Once again, the hustle and bustle of an American work day was brought to a grinding halt by another tragedy. A day
that should be filled with joy and celebration was literally brought to
its knees by a senseless act of cowardliness. There are very few
traditions left in our culture that bring out the spirit of brotherhood
and humanity, The Boston Marathon is one of those traditions.
Carlos Arredondo carrying a bloodied US flag at the scene of the Boston Marathon explosions. Photograph: Darren Mccollester/Getty Images
I think we all knew on September 11, 2001 that our lives were changed
forever but I don't think any of us fathomed how deep the penetration
of violence would now be embedded in our culture. At first we all
banned together. We flew flags. We introduced ourselves to our
neighbors. We prayed for strangers. As time went on, however, we
locked our doors. We closed our shades. We tuned into CNN.
We drifted farther and farther away from our fellow Americans slowly becoming desensitized to Anthrax scares, heighten security alerts, and
images of war. Little did we know the score had just become 2 points Terrorist, 0 America. Americans were oblivious to the fact the terrorists had just turned our living
rooms into a battle field without using a gun. We were, however, acutely
aware of the media and our quest for justice. We watched the news
religiously. We spent money and resources to find whoever was
responsible because we thought killing the source of evil
would wash America clean and restore normality.
When I was a kid life certainly was not perfect. The country had a long
ways to grow in respect and support of equal rights for all Americans. I am proud to say I have seen that change in my lifetime. However, my school was never a war
zone. My yard was my utopia. And I spent more time interacting with my
neighbors and family than I did a video game. I felt loved by my
community. I felt safe. My teachers had the resources and support to nurture my
growth. I honestly remember being excited to say the Pledge Of Allegiance every morning. I would jump up and down waving my hand in hopes of the
teacher choosing me to lead it. There was support in our
community. People were not only willing to help foster the future of the
children but when something did happen, it happened to all of us, as
A simpler time with my mom as a child.
Now as mass shooting after mass shooting occurs we spend hours
debating on television as to where to point the finger. The
mother? The teacher? The law? Anything to deflect a sense of
responsibility as a community. As more places become unsafe for us to congregate and love one another we deny we are drifting away into a world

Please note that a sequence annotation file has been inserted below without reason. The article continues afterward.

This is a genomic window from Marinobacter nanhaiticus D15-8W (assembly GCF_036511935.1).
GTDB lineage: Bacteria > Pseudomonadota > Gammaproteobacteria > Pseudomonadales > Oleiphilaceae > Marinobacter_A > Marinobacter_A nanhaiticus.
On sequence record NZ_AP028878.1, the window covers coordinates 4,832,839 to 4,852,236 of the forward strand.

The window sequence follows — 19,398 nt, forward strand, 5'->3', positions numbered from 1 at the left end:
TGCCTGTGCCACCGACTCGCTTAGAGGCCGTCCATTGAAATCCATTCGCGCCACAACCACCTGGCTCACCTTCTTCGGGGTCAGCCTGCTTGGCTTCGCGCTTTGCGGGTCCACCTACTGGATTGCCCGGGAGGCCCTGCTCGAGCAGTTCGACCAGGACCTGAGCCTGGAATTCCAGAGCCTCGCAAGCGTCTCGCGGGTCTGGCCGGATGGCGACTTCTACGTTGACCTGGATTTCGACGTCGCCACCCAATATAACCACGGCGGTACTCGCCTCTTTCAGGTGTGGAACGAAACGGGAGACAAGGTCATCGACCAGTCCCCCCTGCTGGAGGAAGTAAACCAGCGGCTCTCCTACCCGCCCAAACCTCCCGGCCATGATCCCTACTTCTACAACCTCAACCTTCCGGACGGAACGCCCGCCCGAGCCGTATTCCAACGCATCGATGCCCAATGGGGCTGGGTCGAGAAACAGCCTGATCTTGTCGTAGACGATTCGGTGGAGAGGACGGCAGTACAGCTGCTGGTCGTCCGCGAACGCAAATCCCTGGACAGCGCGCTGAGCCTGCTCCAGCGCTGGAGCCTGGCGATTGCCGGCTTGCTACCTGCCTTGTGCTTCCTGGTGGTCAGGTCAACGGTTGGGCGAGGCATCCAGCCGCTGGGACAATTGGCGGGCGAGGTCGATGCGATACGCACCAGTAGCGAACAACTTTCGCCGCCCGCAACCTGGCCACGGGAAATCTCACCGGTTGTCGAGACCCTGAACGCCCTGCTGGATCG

where we have abandoned our children and each other. We no longer need the terrorist to create terror, the seed was
planted and we watered it.
We find ourselves once again looking for one source of evil to pinpoint the
violent act on so we can wash ourselves clean and move on with our day.
Terrorist 3, America 0.
The Boston Marathon had thousands of charity runner participants. People much like myself who run to raise awareness and
money for diseases like Cancer. And a half a million people lined the
streets to cheer on all the runners. Many of the participants
were complete strangers to the supporters yet they cheered and yelled,
"You can do it!" They were selflessly supporting one another to show the younger generation and the world that love is limitless.
Yesterday, someone or some group tried to destroy that example of community. As we
see the injury and casuality reports, I know it seems impossible to
overcome the anger and not seek revenge. I want justice like we all do. But if we lose sight of our neighbor I believe we
are doing a disservice to every hero involved.
So what do we do? How do we turn such soar lemons into lemonade? It
won't be easy but we
could start by doing something different to really start fighting back. I say we turn off our TVs and ipads and instead find time to volunteer in our community.
If that is not possible, how about we just simply display a random
act of kindness to a stranger everyday this week. Introduce yourself to that neighbor you have never met or maybe have avoided
because you are "too" busy to talk. Let's promise not to forget, but let's also promise to not be
afraid. We can use this tragedy to get motivated to make a difference. What happened yesterday won't
destroy or shadow one of the greatest traditions in American culture--
the Bostonians are too strong for that... but it could inspire us to make more.
My friend Henri's cousins were among the victims severly injured in this tragedy. The family could use your help and support. Please click on this link to learn more and donate. http://www.gofundme.com/CelesteandSydney
An emergency responder and passerby tend to Sydney Corcoran, a Lowell High School student who was injured by shrapnel in Monday's bomb explosion at the Boston Marathon. (AP Photo/The Boston Globe, David L Ryan) Read more: